GTA V creator: “It’s not just about shooting anymore”

Rockstar’s Dan Houser talks about the blockbuster GTA series and how his studio has catered to a wider audience

GTA V is now on store shelves, no doubt lighting up the cash registers across the world. Grand Theft Auto as a franchise has evolved quite a bit over the years, but the most important thing to Rockstar Games’ VP of creative Dan Houser is that his team has stayed true to itself the whole time. In a new interview with the [a]list daily, Houser discussed the impact of the Grand Theft Auto series on games and culture in general.

Houser stressed that Rockstar was operating on instinct rather than careful market testing when it brought out GTA 3. “Focus testing in 1999/2000 would never have predicted that a 3D gangster game was going to blow up,” he noted. “Then having done that, no amount of focus testing would say do it in the ’80s. So doing stuff that is true to yourself, as opposed to what the market thinks it wants, that’s definitely something that we’ve always done and hopefully other people have followed suit.”

One of the key elements of the GTA series for Houser has always been the music. “We always thought music should be more than just badly written theme music,” he said. “You began to see that with the birth of Playstation 1 with Wipeout, which was the first game that really pushed top quality pop music in the UK. That was huge. We wanted music that was to our own tastes and to our own style.”

“The games are hopefully getting good enough as pure adventures, and they’re interesting enough to play, that it’s not just about shooting anymore”

Dan Houser

The obsession with music can be traced to Sam Houser and Craig Conner, according to Houser. “Sam [is] obsessed with music and lovingly works on every single track that goes in there,” Houser said. “He and Craig Conner, who’s been the GTA music guy since ’97, will bicker about individual tracks on radio stations constantly. They’re both obsessed with it. It’s an enormous labor of love for us to do it. Music helps create this world that people are immersed in.”

While the game industry is continually changing, Houser feels Rockstar is growing with the audience as well. “The audience has been gradually expanding,” Houser commented. “One of the things we wanted to try and do — and we did to some extent – is reach out to some older audience with LA Noire and go, ‘Hey, this game is a little bit slower. It’s definitely historically interesting. It’s more like interactive TV shows. It’s not twitch-based like some of those games. You might have a go with it and see what you think.’ With content like that, you’re always trying to find a way of reaching different audiences.”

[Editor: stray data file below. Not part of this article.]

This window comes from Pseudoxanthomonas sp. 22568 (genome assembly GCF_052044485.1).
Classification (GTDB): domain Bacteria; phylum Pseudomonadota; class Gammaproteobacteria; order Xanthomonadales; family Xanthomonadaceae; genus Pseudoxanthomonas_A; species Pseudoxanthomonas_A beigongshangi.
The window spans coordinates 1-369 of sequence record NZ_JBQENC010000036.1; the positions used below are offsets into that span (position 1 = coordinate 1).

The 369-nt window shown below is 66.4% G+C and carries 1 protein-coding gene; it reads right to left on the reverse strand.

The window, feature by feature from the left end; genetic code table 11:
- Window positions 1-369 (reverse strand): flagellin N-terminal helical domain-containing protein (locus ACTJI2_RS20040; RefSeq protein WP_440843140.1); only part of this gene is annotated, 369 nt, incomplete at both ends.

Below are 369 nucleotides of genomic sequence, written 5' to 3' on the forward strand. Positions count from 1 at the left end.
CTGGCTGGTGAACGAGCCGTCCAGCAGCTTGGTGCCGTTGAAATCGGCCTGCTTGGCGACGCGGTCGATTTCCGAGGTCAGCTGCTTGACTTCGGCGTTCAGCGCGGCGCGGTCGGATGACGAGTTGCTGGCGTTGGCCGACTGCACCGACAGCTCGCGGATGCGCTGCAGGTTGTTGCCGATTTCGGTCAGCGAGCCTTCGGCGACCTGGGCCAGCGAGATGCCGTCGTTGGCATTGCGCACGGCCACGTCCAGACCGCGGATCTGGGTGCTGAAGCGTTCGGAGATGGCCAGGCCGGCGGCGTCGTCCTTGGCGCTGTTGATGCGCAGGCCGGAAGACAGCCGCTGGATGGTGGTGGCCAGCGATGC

He continued, “Even with the action games, we’re trying to constantly make them easier to play, and put different difficulty levels in them so the barely-skilled 18-year-old with very short nerve endings can play at the hardest level possible. And those of us who are more afraid or whatever to begin with can play on the easiest level. The games are hopefully getting good enough as pure adventures, and they’re interesting enough to play, that it’s not just about shooting anymore.”



PS Vita REVIEW: Atelier Totori Plus: The Adventurer of Arland

Atelier Totori Plus: The Adventurer of Arland

Worthy for play on the go.

I’ve always appreciated what the Atelier roleplaying series strives to do, even if I haven’t always been thrilled with the ways in which it’s done it. Though the dialogue and voice work have never been terribly effective, many of these games’ characters still beg to be remembered, and few more than one Totooria Helmold, the star of Atelier Totori Plus. Earnest and open-hearted to a fault, her deeply personal motivation is the glue that, along with an intensive crafting element, holds this laid-back RPG together. And thanks to the Vita’s beautiful screen, the world around her looks better here than ever before.